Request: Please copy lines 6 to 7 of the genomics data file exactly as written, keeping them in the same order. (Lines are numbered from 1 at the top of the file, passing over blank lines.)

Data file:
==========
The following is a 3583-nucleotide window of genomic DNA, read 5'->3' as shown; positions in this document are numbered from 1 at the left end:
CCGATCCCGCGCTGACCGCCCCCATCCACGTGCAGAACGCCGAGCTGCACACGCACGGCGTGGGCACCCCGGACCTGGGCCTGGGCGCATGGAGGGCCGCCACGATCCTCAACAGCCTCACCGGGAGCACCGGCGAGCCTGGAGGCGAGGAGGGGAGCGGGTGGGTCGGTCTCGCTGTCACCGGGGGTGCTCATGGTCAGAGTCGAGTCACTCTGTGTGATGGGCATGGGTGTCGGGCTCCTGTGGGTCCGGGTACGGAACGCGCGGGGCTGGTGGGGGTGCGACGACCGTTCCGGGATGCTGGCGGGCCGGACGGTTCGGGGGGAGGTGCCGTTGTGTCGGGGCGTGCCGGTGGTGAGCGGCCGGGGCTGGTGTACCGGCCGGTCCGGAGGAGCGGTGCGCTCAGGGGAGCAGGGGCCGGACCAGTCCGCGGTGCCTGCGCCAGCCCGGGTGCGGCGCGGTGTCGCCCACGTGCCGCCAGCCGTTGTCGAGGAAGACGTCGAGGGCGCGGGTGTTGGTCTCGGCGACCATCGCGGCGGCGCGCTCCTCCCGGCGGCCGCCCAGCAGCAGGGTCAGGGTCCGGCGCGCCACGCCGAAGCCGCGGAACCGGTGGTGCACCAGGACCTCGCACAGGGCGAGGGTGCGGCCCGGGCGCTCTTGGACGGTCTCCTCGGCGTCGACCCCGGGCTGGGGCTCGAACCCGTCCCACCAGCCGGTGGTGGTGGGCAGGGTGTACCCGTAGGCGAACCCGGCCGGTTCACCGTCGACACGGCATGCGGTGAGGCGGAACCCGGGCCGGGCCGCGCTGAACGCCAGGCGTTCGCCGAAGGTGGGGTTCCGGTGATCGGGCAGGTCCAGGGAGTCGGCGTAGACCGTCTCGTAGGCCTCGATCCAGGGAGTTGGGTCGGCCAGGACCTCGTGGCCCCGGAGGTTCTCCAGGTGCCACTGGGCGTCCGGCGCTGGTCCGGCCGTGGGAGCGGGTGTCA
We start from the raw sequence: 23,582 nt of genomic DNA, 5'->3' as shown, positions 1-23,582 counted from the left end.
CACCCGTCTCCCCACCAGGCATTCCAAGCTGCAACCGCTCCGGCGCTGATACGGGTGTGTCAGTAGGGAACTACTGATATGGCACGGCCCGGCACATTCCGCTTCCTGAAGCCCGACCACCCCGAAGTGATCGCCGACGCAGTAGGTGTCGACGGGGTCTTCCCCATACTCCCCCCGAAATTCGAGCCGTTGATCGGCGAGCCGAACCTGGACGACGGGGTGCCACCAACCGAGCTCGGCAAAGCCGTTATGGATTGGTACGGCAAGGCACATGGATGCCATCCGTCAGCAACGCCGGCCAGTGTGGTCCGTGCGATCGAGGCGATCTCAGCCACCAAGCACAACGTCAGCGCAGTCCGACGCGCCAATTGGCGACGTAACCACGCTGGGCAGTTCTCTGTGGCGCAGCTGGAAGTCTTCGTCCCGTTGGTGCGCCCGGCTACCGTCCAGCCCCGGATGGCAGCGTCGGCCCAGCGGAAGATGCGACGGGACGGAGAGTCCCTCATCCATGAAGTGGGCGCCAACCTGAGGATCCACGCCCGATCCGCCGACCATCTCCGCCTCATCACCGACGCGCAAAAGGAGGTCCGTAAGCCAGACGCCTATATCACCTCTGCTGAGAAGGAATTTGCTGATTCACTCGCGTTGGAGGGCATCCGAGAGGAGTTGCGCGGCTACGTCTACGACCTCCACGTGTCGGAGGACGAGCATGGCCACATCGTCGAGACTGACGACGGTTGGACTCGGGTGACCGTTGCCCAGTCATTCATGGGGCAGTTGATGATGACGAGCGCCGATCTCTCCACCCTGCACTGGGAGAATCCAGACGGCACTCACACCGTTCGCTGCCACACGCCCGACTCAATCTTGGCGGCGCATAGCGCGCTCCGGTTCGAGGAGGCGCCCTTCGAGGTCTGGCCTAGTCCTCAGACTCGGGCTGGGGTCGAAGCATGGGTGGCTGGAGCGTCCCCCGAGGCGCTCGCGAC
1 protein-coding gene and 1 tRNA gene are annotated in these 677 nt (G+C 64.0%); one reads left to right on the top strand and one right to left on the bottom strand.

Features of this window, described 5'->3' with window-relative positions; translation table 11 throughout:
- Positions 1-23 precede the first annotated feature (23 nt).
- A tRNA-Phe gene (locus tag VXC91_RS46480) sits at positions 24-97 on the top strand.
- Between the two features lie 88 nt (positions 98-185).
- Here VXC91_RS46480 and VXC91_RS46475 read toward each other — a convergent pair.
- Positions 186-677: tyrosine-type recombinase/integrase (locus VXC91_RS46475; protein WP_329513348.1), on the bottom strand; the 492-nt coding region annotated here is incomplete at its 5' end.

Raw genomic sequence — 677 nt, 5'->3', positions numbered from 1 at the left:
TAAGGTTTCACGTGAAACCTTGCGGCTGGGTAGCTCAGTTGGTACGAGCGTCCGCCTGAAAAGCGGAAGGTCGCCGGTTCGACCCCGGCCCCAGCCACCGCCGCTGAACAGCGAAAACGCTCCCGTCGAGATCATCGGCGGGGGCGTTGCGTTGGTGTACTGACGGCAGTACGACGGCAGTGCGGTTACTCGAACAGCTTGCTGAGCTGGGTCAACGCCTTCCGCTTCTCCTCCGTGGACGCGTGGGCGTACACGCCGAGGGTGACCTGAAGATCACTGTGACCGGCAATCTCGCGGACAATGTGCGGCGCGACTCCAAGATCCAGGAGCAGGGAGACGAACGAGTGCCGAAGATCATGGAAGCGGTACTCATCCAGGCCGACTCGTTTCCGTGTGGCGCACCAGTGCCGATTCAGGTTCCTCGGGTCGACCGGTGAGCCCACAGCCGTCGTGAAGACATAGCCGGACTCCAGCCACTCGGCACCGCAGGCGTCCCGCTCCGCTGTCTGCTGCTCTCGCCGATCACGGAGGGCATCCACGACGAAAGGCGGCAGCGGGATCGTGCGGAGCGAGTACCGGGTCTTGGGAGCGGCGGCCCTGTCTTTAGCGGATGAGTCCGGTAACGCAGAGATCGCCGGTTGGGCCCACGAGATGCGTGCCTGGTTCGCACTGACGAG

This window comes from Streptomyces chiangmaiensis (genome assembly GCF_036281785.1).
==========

Features of this window, described 5'->3' with window-relative positions; translation table 11 throughout:
- Positions 1-23 precede the first annotated feature (23 nt).